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Maya Bonesetters: Manual Healers in a Changing Guatemala
by Servando Z. Hinojosa
illustrated by Servando G. Hinojosa
University of Texas Press, 2020
Cloth: 978-1-4773-2028-0 | eISBN: 978-1-4773-2031-0 | Paper: 978-1-4773-2029-7
Library of Congress Classification F1465.3.M4H56 2020
Dewey Decimal Classification 972.81

ABOUT THIS BOOK | AUTHOR BIOGRAPHY | REVIEWS | TOC
ABOUT THIS BOOK

Scholarship on Maya healing traditions has focused primarily on the roles of midwives, shamans, herbalists, and diviners. Bonesetters, on the other hand, have been largely excluded from conversations about traditional health practitioners and community health resources. Maya Bonesetters is the first book-length study of bonesetting in Guatemala and situates the manual healing tradition within the current cultural context—one in which a changing medical landscape potentially threatens bonesetters’ work yet presents an opportunity to strengthen its relevance.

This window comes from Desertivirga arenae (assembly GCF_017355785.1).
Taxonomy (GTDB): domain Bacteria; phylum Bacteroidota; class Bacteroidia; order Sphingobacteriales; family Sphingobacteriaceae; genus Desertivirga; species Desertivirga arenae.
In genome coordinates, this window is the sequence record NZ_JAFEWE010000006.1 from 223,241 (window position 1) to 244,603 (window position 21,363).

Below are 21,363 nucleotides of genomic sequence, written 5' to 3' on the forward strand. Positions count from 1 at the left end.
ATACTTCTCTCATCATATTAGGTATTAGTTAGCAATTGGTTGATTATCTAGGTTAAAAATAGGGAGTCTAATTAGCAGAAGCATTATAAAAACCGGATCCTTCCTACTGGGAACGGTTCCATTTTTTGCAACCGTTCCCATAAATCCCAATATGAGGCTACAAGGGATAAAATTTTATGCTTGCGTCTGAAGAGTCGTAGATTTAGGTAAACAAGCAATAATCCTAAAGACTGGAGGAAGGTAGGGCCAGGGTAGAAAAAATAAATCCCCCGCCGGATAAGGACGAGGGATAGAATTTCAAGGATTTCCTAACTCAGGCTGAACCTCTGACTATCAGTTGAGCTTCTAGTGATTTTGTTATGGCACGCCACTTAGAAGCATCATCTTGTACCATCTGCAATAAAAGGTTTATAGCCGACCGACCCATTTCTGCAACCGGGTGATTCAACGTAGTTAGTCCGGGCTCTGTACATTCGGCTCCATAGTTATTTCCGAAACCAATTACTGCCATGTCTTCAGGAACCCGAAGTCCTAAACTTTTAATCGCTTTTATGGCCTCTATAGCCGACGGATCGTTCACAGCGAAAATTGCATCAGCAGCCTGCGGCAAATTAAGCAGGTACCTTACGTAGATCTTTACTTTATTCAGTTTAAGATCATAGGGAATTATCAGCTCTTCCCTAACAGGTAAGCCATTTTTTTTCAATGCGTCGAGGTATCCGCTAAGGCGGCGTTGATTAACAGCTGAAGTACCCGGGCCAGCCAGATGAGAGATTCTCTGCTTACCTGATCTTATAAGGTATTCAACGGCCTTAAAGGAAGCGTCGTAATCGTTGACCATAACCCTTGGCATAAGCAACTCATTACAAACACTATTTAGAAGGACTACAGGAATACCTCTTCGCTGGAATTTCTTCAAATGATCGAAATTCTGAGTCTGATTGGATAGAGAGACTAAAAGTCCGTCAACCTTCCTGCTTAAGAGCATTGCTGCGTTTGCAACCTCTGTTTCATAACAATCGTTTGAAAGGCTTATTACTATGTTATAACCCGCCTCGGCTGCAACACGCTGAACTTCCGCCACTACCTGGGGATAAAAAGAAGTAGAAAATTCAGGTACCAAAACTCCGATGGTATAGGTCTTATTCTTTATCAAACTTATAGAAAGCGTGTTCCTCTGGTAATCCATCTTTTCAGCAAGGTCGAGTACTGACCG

Drawing on extensive field research in highland Guatemala, Servando Z. Hinojosa introduces readers to a seldom documented, though nonetheless widespread, variety of healer. This book examines the work of Kaqchikel and Tz’utujiil Maya bonesetters, analyzes how they diagnose and treat injuries, and contrasts the empirical and sacred approaches of various healers. Hinojosa shows how bonesetters are carefully adapting certain biomedical technologies to meet local expectations for care and concludes that, despite pressures and criticisms from the biomedical community, bonesetting remains culturally meaningful and vital to Maya people, even if its future remains uncertain.

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